Reducing Adenoviral Patient Infected Days (RAPID)
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|ClinicalTrials.gov Identifier: NCT02472223|
Recruitment Status : Recruiting
First Posted : June 15, 2015
Last Update Posted : May 7, 2018
The primary aim of this pilot study is to generate data needed to design a definitive trial to compare the safety and efficacy of standard care with artificial tears vs. Betadine 5% (5% povidone-iodine) for the treatment of pink eye due to adenovirus. There is currently no FDA approved treatment for pink eye, a common and highly contagious eye infection caused by adenovirus. Standard care as recommended by the American Academy of Ophthalmology and American Optometric Association is instillation of artificial tears to relieve symptoms and possibly reduce the virus population. Betadine 5% is a commercially available, broad-spectrum antiseptic ophthalmic solution used for over 50 years to prepare the patient's eye and surrounding area for eye surgery. Because Betadine 5% kills bacteria and viruses, it may be useful in treating adenoviral conjunctivitis. Betadine 5% is inexpensive, safe, widely available, and immune to the development of bacterial/viral resistance. Betadine 5% has the potential to significantly impact the clinical management of "pink eye" worldwide.
This pilot study has received funding from the National Eye Institute. Participants who meet eligibility criteria will be randomized using a masked randomization packet to receive one-time, in-office treatment with either artificial tears or Betadine 5%.
Patients who agree to study participation will answer questions about their pink eye symptoms, medical and ocular history, have an eye examination and be tested to confirm "pink eye" due to adenovirus using a FDA approved "point of care" immunoassay. Participants testing positive for adenovirus will have a tear sample taken to measure viral load by qPCR. Randomization and a one-time treatment with either (standard care) artificial tears or Betadine 5% will be done on the first visit. Follow-up visits are at 1,4,7,14 and 21 days. At each visit, symptoms of pink eye are asked, a standardized study eye examination is given by the masked clinician and a sample of tears is taken to assess viral load by qPCR.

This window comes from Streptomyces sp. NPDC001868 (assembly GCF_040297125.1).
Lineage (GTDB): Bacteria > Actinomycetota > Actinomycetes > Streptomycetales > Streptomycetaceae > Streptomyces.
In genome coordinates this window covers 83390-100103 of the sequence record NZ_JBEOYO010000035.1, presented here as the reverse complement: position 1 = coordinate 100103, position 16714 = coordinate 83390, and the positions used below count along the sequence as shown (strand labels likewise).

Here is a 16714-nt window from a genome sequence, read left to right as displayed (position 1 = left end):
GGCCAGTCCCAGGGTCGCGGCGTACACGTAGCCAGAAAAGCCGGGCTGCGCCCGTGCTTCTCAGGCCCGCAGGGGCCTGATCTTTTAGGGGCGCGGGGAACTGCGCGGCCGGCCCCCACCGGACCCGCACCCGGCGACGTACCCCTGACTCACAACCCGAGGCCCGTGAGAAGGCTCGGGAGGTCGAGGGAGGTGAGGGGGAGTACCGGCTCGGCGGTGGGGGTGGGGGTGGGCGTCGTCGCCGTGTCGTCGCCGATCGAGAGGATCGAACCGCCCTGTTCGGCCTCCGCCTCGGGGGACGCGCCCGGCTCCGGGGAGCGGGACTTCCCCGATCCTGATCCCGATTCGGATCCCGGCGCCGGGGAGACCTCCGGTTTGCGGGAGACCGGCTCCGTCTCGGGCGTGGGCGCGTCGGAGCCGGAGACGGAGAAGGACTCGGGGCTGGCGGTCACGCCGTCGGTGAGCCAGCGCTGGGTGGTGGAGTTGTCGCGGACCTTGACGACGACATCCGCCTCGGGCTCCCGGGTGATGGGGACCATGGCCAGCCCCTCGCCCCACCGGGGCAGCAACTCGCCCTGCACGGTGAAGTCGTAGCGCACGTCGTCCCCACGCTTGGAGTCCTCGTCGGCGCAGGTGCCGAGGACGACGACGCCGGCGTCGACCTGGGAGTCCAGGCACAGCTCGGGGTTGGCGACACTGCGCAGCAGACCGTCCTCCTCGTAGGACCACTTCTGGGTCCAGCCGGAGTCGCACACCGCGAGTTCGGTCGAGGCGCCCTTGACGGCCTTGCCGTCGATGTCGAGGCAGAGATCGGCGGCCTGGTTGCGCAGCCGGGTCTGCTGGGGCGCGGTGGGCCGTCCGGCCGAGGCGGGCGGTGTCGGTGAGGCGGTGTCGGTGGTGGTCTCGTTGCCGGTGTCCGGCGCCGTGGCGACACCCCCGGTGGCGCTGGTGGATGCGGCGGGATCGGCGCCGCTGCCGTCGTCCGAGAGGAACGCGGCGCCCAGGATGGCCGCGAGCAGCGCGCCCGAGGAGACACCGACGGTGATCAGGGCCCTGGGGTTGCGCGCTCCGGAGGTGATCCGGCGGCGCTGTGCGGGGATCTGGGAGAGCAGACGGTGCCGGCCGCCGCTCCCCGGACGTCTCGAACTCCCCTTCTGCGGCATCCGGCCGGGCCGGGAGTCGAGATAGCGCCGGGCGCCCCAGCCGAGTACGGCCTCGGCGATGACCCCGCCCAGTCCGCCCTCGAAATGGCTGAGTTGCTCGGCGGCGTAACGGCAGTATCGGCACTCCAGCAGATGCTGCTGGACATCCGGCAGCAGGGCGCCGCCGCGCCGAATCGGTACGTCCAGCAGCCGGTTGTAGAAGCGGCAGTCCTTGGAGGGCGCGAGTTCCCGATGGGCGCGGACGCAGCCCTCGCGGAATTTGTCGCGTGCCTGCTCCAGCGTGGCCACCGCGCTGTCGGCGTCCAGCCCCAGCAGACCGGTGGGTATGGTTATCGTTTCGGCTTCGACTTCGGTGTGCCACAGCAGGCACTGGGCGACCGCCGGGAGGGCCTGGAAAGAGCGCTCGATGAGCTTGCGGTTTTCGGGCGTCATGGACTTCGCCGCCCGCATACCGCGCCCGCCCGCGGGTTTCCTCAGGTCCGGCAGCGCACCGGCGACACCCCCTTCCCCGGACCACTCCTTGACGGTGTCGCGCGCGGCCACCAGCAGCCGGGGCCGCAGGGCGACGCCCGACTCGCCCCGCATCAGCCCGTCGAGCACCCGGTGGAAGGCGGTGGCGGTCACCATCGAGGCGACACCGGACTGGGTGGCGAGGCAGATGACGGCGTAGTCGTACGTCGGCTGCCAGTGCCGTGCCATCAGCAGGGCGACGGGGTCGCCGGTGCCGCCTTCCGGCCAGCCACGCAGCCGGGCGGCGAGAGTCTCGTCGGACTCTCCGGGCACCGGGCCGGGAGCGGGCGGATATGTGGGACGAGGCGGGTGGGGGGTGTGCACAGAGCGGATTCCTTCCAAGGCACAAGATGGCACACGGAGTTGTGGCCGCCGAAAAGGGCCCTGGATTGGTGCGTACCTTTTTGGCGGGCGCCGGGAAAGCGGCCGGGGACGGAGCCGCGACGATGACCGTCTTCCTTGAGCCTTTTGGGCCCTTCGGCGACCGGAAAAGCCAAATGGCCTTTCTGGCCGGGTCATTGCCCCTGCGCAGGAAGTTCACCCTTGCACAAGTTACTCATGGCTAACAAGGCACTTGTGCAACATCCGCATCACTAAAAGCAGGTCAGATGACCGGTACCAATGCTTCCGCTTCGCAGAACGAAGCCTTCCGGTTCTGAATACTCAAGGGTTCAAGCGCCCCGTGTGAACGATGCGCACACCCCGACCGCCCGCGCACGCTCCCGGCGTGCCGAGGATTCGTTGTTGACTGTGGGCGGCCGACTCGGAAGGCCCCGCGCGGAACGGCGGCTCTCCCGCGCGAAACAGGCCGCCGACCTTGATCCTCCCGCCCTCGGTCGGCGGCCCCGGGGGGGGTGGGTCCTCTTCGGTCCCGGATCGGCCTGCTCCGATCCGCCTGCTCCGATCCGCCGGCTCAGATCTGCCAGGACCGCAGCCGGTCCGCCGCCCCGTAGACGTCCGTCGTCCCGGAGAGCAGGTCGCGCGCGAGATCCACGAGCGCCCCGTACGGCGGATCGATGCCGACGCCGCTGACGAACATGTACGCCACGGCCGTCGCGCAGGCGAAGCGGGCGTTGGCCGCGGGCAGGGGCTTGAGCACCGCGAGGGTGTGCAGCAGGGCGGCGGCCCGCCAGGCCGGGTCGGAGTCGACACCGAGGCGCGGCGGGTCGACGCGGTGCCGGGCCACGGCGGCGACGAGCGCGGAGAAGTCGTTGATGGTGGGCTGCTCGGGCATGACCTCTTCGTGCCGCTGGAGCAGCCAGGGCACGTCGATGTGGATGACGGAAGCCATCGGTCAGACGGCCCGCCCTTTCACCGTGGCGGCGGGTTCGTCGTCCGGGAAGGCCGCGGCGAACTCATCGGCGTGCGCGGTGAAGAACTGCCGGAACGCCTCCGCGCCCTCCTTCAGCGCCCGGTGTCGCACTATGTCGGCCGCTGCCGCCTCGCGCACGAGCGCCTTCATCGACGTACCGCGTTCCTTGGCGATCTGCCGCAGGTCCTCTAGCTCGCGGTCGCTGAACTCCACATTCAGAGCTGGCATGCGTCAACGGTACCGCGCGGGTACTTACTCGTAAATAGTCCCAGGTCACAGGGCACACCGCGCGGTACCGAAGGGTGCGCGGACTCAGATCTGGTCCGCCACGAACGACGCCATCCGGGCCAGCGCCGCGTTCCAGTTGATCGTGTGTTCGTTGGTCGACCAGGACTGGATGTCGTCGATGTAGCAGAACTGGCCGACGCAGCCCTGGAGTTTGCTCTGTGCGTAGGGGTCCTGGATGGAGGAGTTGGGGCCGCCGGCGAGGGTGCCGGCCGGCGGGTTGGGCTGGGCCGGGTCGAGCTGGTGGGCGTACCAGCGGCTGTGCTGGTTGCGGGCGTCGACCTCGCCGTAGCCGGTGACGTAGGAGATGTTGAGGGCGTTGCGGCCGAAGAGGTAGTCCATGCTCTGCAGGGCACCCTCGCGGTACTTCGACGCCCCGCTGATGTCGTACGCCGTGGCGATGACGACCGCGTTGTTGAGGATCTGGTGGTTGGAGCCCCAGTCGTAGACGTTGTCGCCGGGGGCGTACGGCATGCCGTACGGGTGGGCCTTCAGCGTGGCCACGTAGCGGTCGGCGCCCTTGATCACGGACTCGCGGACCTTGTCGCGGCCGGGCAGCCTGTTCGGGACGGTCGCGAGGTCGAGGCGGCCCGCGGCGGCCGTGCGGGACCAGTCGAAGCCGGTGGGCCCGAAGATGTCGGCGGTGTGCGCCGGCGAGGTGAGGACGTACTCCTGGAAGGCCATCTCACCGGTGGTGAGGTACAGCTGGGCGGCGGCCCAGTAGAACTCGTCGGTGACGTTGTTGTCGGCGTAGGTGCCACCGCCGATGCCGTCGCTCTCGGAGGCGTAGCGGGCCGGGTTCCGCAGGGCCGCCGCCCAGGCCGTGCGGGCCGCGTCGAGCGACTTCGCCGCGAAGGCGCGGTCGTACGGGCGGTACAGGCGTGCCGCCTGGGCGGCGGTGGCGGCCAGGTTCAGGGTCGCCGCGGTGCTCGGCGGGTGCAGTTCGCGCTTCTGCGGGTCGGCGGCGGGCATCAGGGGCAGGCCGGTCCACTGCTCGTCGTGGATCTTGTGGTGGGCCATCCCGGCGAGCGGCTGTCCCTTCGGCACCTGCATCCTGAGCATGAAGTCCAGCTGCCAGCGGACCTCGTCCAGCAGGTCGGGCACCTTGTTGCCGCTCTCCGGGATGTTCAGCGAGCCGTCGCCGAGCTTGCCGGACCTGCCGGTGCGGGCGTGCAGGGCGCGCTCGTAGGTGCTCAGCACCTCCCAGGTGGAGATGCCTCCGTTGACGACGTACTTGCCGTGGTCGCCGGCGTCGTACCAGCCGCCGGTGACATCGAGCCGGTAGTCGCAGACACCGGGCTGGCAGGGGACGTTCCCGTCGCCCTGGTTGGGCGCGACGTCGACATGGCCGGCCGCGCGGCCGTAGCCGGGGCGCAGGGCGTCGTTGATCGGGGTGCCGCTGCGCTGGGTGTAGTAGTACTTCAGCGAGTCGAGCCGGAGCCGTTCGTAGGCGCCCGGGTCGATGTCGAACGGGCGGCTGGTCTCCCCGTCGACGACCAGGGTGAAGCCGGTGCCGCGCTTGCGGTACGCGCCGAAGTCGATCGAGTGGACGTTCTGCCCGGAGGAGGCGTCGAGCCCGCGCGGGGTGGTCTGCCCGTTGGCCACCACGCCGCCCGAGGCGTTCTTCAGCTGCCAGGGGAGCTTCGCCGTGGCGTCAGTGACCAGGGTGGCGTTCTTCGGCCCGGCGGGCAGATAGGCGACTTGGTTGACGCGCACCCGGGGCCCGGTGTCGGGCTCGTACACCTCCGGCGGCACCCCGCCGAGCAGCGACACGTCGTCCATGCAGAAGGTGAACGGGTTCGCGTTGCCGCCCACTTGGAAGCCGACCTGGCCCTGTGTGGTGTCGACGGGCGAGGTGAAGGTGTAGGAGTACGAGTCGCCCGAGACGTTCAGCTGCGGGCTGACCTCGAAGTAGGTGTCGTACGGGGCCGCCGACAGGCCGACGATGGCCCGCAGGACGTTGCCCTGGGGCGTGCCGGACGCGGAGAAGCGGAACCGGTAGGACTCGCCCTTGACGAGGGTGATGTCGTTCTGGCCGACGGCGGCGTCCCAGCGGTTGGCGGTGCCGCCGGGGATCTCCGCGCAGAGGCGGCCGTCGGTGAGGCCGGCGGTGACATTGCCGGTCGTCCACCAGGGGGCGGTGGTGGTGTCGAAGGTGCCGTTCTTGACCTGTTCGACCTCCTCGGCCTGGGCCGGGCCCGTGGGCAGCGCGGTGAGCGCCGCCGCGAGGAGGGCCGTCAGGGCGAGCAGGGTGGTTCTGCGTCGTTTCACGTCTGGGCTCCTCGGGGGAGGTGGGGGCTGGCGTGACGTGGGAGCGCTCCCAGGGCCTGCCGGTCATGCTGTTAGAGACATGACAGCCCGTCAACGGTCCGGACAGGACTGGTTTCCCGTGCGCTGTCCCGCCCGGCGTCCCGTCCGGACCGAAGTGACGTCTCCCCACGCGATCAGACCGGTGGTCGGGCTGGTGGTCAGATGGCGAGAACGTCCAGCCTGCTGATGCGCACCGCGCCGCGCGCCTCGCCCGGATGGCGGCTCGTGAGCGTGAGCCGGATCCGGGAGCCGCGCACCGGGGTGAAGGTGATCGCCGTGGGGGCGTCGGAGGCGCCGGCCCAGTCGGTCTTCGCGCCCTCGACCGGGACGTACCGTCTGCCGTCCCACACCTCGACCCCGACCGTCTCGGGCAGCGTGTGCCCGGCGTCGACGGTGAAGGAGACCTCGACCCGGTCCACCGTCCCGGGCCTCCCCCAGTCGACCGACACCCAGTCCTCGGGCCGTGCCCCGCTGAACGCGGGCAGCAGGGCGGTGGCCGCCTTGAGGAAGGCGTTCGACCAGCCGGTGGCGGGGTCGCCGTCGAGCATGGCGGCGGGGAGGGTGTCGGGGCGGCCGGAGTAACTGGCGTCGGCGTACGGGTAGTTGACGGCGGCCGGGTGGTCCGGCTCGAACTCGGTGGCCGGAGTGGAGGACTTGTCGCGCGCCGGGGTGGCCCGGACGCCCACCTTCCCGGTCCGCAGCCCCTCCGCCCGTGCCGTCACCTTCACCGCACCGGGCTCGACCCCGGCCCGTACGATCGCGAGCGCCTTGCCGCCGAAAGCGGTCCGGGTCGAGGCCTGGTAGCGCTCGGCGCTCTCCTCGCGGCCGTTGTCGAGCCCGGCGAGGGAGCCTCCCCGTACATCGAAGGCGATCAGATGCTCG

|Condition or disease||Intervention/treatment||Phase|
|Conjunctivitis Adenoviral Conjunctivitis||Drug: Betadine 5% Drug: Artificial Tears||Not Applicable|
Show Detailed Description
|Study Type :||Interventional (Clinical Trial)|
|Estimated Enrollment :||50 participants|
|Intervention Model:||Parallel Assignment|
|Masking:||Triple (Participant, Care Provider, Investigator)|
|Official Title:||Reducing Adenoviral Patient Infected Days|
|Study Start Date :||March 2015|
|Estimated Primary Completion Date :||July 11, 2018|
|Estimated Study Completion Date :||January 31, 2019|
Active Comparator: Betadine 5%
One time in-office use (4-5 drops)
Drug: Betadine 5%
One-time, in-office administration of Betadine 5%.
Betadine 5% exposure to the ocular surface is limited to 2 minutes in-office administration, followed by saline lavage per labeling instructions.
Other Name: Povidone Iodine
Placebo Comparator: Artificial Tears
Standard of Care
Drug: Artificial Tears
Standard of care
Other Name: Saline Solution
- AdenoPlus(TM) [ Time Frame: Up to 18 months ]To determine specificity of AdenoPlus(TM) "point of care" immunoassay strips perform in diagnosing the presence of adenovirus compared to qPCR testing.
- qPCR [ Time Frame: Up to 18 months ]To determine what percentage of participants will stay in the study for 21 days, the rate of reduction in clinical signs, patient reported symptoms and adenovirus measured by qPCR.
- qPCR vs. Patient Reported Symptoms [ Time Frame: Up to 18 months ]To examine the relationship between the amount of adenovirus measured in tears by qPCR, clinical signs and patient-reported symptoms.
To learn more about this study, you or your doctor may contact the study research staff using the contact information provided by the sponsor.
Please refer to this study by its ClinicalTrials.gov identifier (NCT number): NCT02472223
|Contact: Mae O Gordon, PhD||(314) email@example.com|
|Contact: Leonard W Haertter, BA||(314) firstname.lastname@example.org|
|United States, Missouri|
|Saint Louis, Missouri, United States, 63110|
|Contact: Mary Migneco, OD, FAAO 314-362-6123 email@example.com|
|Contact: May Willett, COT (314) 362-6125 firstname.lastname@example.org|
|Study Chair:||Mae O Gordon, PhD||Washington University School of Medicine|